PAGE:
Marvel Comics introduces its first drag queen superhero, Shade

Marvel Comics Drag Queen Superhero

Marvel has introduced its first drag queen superhero, an X-Men mutant named Shade. Photo: Marvel Comics.

Marvel Comics has introduced its first drag queen superhero, an X-Men mutant named Shade.

She’s fierce and fabulous with her flowing, bright green wig; thigh-high boots with giant lifts; and a one-piece bodysuit emblazoned with a huge yellow X.


Shade sashayed into comic books history in last month’s “Iceman” No. 4.

“Iceman” is Marvel’s only monthly series featuring a queer lead character.

Shade only appeared in one panel of the comic book, but left a lasting impression. Shade introduced herself to fans when she used her teleporting superpowers to make a dramatic entrance of stepping out of her hand-held folding fan at the Mutant Pride Parade.

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Shade returns in this month’s “Iceman” No.5, which came out Wednesday, and will be seen in the special “X-Men: Winter’s End” annual issue, which will be released in February.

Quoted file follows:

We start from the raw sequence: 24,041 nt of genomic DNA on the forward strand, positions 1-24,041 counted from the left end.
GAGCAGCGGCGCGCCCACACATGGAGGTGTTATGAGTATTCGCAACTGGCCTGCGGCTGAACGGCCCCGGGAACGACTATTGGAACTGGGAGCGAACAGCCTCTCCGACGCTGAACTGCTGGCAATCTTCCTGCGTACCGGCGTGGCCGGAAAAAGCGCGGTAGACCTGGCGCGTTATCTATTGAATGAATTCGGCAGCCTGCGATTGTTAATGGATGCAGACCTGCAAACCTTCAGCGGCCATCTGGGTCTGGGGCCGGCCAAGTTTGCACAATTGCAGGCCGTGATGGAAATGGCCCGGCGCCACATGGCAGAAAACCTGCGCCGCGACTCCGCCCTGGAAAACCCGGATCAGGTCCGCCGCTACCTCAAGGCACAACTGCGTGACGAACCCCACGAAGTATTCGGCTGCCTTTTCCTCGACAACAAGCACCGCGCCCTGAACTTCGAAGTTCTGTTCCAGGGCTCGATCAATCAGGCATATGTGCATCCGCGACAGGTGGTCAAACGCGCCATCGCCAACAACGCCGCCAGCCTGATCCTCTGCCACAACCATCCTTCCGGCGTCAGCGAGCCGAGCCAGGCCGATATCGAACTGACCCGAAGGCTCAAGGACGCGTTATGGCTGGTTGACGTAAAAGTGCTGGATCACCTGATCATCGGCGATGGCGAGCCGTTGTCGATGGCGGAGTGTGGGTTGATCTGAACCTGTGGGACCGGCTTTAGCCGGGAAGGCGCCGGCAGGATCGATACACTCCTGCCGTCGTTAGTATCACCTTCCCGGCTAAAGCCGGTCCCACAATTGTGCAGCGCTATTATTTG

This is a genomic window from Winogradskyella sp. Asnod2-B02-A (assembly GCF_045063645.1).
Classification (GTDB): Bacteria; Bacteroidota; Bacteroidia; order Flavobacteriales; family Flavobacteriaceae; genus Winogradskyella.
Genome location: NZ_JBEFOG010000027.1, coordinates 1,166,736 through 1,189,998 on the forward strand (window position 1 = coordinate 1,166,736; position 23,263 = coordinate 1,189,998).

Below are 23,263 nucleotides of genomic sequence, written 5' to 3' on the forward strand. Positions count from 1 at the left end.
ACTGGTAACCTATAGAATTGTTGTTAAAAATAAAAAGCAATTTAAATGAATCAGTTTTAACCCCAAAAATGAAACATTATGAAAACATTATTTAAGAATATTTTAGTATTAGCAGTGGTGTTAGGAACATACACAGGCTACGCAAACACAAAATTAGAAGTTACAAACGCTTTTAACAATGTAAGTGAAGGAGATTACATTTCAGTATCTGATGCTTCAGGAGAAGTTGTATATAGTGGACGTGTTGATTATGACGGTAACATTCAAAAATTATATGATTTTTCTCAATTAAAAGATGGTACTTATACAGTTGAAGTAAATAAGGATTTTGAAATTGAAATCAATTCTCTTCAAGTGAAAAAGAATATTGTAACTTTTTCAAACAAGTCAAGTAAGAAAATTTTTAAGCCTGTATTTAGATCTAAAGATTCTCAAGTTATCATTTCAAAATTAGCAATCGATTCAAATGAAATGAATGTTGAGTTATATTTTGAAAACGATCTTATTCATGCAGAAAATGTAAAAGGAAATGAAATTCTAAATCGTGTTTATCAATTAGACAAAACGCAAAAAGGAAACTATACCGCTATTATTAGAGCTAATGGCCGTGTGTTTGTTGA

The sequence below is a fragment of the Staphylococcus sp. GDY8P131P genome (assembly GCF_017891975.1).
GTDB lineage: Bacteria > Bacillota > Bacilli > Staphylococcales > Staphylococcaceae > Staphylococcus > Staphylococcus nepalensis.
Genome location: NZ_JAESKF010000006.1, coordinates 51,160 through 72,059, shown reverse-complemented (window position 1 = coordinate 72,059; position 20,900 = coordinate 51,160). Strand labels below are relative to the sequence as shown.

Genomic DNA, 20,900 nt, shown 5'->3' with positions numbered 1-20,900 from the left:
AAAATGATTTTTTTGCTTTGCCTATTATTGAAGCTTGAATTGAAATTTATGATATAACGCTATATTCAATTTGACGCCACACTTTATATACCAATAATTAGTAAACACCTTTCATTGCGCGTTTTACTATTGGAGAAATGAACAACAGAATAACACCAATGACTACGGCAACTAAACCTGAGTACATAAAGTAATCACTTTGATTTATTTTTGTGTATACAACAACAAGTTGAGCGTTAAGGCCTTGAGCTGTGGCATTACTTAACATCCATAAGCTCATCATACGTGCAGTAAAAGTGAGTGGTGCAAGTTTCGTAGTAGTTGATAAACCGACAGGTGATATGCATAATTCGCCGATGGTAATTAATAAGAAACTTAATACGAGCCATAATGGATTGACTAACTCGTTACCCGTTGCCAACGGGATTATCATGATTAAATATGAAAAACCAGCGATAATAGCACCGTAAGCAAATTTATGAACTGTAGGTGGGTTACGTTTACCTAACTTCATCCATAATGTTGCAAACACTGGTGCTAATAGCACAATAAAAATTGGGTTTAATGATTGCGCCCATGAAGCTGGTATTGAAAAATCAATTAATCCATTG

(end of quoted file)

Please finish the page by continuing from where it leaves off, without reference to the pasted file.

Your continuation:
Openly gay Marvel Comics writer Sina Grace and artist Nathan Stockman created “Iceman,” which debuted in 2017. Iceman came out as queer two years earlier. “Iceman” was cancelled after 11 issues, but given another chance in 2018.

“I really wanted this series to push readers to new and better stories about the whole queer experience and how it applies to being both a mutant and a superhero,” Grace recently told The Advocate in an interview.

“There’s a million different queer perspectives,” Grace said, “and we’re only scratching the surface.”

Phillip Zonkel can be reached at 562-294-5996 or [email protected]

About the author

Phillip Zonkel

Award-winning journalist Phillip Zonkel spent 17 years at Long Beach's Press-Telegram, where he was the first reporter in the paper's history to have a beat covering the city's vibrant LGBTQ. He also created and ran the popular and innovative LGBTQ news blog, Out in the 562.

He won two awards and received a nomination for his reporting on the local LGBTQ community, including a two-part investigation that exposed anti-gay bullying of local high school students and the school districts' failure to implement state mandated protections for LGBTQ students.

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